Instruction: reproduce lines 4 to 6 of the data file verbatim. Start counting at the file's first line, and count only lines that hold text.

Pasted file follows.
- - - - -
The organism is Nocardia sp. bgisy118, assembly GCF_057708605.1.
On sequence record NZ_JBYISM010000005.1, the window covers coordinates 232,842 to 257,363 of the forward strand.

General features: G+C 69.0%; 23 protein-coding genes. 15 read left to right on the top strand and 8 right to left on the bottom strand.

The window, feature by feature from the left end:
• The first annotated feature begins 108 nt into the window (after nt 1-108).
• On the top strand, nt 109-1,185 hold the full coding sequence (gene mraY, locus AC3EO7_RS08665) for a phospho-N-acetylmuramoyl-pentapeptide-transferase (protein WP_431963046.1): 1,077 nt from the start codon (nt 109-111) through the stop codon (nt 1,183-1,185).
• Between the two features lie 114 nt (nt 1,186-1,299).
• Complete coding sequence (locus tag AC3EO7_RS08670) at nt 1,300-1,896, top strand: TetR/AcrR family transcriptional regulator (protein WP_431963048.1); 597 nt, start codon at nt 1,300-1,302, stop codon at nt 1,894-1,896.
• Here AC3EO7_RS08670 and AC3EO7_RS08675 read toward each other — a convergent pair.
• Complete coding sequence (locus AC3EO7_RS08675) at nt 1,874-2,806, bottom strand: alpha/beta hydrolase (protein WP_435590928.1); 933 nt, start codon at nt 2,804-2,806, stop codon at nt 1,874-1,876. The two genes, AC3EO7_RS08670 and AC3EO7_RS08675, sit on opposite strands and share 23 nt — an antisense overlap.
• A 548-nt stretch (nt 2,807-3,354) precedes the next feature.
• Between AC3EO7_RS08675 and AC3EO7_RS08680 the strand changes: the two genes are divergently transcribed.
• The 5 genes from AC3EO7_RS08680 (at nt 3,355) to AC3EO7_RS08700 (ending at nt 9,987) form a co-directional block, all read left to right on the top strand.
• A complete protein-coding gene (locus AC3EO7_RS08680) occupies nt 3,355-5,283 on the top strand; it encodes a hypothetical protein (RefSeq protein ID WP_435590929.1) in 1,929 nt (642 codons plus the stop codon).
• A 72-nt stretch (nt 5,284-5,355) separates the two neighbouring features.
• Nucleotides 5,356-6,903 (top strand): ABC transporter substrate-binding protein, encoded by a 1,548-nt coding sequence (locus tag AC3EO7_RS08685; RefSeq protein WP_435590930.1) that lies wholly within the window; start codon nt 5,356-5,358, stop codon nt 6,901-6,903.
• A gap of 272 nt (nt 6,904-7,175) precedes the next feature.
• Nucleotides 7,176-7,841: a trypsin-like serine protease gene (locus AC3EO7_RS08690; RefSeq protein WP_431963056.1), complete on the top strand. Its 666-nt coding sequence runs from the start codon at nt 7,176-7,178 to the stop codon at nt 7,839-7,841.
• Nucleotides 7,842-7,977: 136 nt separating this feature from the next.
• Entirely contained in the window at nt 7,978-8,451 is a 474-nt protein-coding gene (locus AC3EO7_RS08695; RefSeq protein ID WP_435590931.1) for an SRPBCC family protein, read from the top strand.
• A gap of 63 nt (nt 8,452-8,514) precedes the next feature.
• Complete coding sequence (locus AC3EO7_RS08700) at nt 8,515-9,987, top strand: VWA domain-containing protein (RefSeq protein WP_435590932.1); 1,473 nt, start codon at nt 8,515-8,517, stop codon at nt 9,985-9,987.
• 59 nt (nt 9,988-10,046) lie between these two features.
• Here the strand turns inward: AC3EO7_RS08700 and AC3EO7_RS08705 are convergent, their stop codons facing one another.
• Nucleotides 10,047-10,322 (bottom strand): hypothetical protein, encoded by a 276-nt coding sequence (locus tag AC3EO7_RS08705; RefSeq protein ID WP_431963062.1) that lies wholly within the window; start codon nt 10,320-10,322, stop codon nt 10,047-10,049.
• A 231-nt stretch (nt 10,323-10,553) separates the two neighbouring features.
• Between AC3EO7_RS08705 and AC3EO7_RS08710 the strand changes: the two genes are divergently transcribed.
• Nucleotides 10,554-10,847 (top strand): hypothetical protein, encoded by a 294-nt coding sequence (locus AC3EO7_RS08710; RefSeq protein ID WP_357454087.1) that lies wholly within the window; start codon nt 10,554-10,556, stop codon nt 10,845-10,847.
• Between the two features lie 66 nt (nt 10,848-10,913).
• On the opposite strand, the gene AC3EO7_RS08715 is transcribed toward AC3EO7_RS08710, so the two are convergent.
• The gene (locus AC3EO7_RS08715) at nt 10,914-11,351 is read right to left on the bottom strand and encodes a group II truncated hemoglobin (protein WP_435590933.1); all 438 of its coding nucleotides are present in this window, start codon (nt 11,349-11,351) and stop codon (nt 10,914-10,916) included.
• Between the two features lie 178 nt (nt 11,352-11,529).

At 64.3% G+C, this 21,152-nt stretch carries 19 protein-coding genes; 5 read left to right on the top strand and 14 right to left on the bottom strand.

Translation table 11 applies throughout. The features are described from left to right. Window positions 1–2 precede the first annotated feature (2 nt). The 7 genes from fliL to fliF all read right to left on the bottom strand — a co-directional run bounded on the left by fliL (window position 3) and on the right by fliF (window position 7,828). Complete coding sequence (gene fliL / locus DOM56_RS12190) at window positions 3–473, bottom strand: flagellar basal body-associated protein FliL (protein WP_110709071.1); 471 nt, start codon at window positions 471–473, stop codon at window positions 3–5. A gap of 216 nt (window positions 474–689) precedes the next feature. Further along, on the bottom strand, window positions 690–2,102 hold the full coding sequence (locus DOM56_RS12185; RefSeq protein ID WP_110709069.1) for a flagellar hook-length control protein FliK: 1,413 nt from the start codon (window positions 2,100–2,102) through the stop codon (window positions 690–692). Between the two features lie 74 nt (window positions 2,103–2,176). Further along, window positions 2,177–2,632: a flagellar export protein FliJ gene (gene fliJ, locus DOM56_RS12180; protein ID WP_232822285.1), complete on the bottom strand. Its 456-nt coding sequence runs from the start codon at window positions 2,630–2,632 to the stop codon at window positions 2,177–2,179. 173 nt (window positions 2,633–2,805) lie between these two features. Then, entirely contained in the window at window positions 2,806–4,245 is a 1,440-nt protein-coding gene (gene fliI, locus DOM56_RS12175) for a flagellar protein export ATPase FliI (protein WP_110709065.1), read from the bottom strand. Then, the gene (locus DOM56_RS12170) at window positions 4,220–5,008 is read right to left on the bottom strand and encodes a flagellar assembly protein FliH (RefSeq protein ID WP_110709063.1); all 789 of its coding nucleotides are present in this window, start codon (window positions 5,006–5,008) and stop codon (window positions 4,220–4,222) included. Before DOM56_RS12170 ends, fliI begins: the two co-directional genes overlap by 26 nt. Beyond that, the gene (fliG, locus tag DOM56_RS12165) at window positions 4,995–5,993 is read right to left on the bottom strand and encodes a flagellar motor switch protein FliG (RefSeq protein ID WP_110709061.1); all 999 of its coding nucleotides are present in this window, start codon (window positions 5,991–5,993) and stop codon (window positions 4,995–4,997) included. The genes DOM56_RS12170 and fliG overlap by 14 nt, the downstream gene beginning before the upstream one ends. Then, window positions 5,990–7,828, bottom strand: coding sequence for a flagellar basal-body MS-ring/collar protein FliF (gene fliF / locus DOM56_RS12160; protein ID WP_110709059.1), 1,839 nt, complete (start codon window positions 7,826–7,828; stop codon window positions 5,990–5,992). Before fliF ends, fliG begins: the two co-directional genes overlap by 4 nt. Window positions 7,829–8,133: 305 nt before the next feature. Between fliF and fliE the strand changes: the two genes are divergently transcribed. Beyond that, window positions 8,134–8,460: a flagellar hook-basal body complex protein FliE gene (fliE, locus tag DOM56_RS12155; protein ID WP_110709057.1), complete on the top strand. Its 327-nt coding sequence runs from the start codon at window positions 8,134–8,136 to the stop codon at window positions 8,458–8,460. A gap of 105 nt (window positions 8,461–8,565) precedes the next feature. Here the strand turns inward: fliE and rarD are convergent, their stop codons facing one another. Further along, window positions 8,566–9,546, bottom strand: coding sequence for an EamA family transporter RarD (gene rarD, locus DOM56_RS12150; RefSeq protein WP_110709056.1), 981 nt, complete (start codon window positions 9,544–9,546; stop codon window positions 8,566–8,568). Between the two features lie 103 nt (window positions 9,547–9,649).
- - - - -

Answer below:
The window, feature by feature from the left end:
• The first annotated feature begins 108 nt into the window (after nt 1-108).
• On the top strand, nt 109-1,185 hold the full coding sequence (gene mraY, locus AC3EO7_RS08665) for a phospho-N-acetylmuramoyl-pentapeptide-transferase (protein WP_431963046.1): 1,077 nt from the start codon (nt 109-111) through the stop codon (nt 1,183-1,185).